CLERMONT & ONA, Fla. – Of all our planned roadside attractions, the monster-truck eco-tour was the one I was most looking forward to: a 45-minute tour of a cattle and citrus farm, seen from the world’s largest 4×4.
I’ll spare you every delightful detail (“We have 350 cows and just seven bulls, each of them named L-L-L-Lucky.”) through mud and sand and across cow paths, past gators and banana spiders and into an angry thunderstorm that nearly drowned out our chipper guide, Chris.
Florida is all about the thunderstorms. As on the Prairies, you can see it coming. You have a few minutes or half an hour to prepare, tighten your seatbelt or take cover. Often you can see patches of lbue sky in the black cloud and you just hold on and hope the wind is in your favour.
Solomon’s Castle appealed to each of us. Trevor, because he’s pretty much up for anything, Melani because it’s a castle, and me because it’s made from discarded objects including old printing plates.
Our GPS, Alpha, loved it because it meant he could take us on back roads and threaten to get us lost.
The rain tapered off as we pulled away from the monster truck. We drove along the wide highway for a bit, past fruit and gator-meat stands, a gas station and a strip mall before turning left onto a well-maintained side road. Citrus groves were interspersed with fields of cattle. I’d never thought of Florida as cow heavy, but with 1.1 million head of cattle, this is the third-largest beef-producing state east of the Mississippi.
Trevor spotted the herd of deer in some scrub on the other side of the ditch. “I bet the citrus farmers love these,” I said sarcastically and wondered whether the fences were good enough to keep them at bay. Moments later a deer with huge black eyes nodded as we went past. She was on the orchard side of the fence. Farther along, two wild boar dodged out of the ditch and into the tall grass.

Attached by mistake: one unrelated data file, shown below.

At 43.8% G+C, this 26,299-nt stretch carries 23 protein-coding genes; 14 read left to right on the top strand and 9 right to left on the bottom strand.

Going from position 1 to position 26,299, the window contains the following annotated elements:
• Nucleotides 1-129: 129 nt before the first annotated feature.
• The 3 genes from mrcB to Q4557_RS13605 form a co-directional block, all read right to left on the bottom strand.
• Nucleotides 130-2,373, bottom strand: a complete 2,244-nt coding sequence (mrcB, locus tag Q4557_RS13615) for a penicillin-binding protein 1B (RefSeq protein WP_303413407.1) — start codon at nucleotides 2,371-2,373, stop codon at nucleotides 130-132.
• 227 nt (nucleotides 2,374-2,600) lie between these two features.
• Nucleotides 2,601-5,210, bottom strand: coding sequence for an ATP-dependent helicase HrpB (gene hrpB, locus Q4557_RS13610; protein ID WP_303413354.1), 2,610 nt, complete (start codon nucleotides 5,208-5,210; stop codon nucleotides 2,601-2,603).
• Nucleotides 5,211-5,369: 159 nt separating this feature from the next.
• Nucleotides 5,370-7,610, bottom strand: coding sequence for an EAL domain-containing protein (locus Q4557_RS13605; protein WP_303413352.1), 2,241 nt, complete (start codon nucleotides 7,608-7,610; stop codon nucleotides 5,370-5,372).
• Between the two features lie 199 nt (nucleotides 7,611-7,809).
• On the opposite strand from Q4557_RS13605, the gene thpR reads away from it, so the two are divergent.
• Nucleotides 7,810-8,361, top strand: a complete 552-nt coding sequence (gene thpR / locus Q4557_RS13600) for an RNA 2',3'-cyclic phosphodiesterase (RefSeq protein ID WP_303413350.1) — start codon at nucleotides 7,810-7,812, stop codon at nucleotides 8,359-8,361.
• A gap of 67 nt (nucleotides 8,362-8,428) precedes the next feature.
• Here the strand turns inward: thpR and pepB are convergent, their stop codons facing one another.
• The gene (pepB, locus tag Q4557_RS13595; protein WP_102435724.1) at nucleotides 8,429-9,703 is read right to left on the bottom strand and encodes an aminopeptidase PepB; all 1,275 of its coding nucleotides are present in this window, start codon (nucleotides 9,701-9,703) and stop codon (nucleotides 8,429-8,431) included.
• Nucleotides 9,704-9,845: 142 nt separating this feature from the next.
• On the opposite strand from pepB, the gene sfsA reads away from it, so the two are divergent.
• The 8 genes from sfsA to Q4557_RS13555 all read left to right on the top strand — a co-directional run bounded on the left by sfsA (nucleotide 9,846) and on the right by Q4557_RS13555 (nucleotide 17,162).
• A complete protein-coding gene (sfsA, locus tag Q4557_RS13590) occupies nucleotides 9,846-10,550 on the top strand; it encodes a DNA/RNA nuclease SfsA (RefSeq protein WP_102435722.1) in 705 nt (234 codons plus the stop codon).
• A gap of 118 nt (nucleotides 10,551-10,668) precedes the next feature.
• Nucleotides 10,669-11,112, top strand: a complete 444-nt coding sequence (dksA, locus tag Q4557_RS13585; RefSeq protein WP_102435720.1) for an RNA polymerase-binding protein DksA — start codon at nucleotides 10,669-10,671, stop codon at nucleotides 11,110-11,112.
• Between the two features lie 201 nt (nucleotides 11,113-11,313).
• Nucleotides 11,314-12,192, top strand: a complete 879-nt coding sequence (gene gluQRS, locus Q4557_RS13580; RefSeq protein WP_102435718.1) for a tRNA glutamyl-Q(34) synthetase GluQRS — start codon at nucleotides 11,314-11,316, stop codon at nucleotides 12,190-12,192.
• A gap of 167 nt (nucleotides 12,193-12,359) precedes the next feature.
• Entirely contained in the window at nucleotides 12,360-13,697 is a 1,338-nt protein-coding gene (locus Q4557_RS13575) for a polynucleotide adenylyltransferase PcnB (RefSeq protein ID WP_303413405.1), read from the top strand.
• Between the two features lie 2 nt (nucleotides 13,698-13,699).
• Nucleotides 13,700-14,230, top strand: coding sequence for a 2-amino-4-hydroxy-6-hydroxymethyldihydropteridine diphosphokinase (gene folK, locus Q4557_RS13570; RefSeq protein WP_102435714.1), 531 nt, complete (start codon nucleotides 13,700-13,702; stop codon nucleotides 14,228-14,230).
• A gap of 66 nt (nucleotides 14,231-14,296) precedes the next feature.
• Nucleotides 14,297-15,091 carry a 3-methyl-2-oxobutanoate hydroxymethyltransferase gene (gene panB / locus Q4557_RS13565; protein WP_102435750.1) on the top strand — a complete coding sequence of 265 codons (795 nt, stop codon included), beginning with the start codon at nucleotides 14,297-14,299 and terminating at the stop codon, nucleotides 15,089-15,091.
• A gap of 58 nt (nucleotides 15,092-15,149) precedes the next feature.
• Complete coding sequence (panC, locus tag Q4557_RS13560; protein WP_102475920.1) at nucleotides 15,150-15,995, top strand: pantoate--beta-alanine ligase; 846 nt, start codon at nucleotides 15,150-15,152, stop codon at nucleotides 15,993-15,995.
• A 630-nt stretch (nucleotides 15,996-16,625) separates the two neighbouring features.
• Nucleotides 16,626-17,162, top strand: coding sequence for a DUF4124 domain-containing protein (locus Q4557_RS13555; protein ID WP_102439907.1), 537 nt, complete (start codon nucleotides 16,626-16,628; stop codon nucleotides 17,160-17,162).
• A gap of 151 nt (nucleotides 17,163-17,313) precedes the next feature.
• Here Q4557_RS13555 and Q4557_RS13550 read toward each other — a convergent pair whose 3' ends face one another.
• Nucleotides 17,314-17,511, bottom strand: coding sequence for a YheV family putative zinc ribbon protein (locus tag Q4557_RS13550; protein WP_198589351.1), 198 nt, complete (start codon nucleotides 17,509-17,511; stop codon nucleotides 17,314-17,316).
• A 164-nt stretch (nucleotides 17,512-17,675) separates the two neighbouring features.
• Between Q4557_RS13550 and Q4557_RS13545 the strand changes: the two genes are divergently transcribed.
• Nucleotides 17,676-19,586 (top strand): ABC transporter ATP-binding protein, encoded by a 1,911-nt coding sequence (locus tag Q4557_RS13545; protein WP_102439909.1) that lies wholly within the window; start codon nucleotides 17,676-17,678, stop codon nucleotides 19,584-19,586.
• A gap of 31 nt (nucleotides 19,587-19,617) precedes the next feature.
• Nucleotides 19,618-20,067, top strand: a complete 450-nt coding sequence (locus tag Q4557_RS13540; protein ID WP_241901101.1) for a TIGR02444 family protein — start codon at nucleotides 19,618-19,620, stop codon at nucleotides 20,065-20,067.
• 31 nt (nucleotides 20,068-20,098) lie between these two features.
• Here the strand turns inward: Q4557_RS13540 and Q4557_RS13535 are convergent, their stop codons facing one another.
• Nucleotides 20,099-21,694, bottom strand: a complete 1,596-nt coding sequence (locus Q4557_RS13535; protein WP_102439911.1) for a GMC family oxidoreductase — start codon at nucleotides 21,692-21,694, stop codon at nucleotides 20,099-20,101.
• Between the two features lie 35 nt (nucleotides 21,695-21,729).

“Ahead, turn right,” Alpha instructed, putting us on a narrower road where the trees creeped closer to the asphalt. The clouds had somewhat lifted and we couldn’t see lightning any longer, but the low growl of thunder penetrated the closed windows. The car was very quiet.
The trees fell away, opening to an empty field ringed by an uneven fence and more than a dozen dark silhouettes.
“Buzzards,” Melani breathed.
My foot lifted from the gas pedal. The buzzards turned as one to watch us approach. One lifted his head, as though he were about to speak. We were almost past them, my head turned sideways because I would not look away.
“Turn right now!” Alpha commanded and my foot, which had hovered over the gas, came down hard on the brake. The buzzards lifted, disappeared.
“Umn, yeah,” I said as I threw it into reverse. “Let’s go where the buzzards hang out. Because that’s a good idea.”
And, yes, the next road was narrower still, pitted and uneven. Branches hung over us from both sides, Spanish moss reached toward the windshield; the road curved. A faded sign promised Solomon’s Castle just ahead and – here! – the white gates. We finally approached.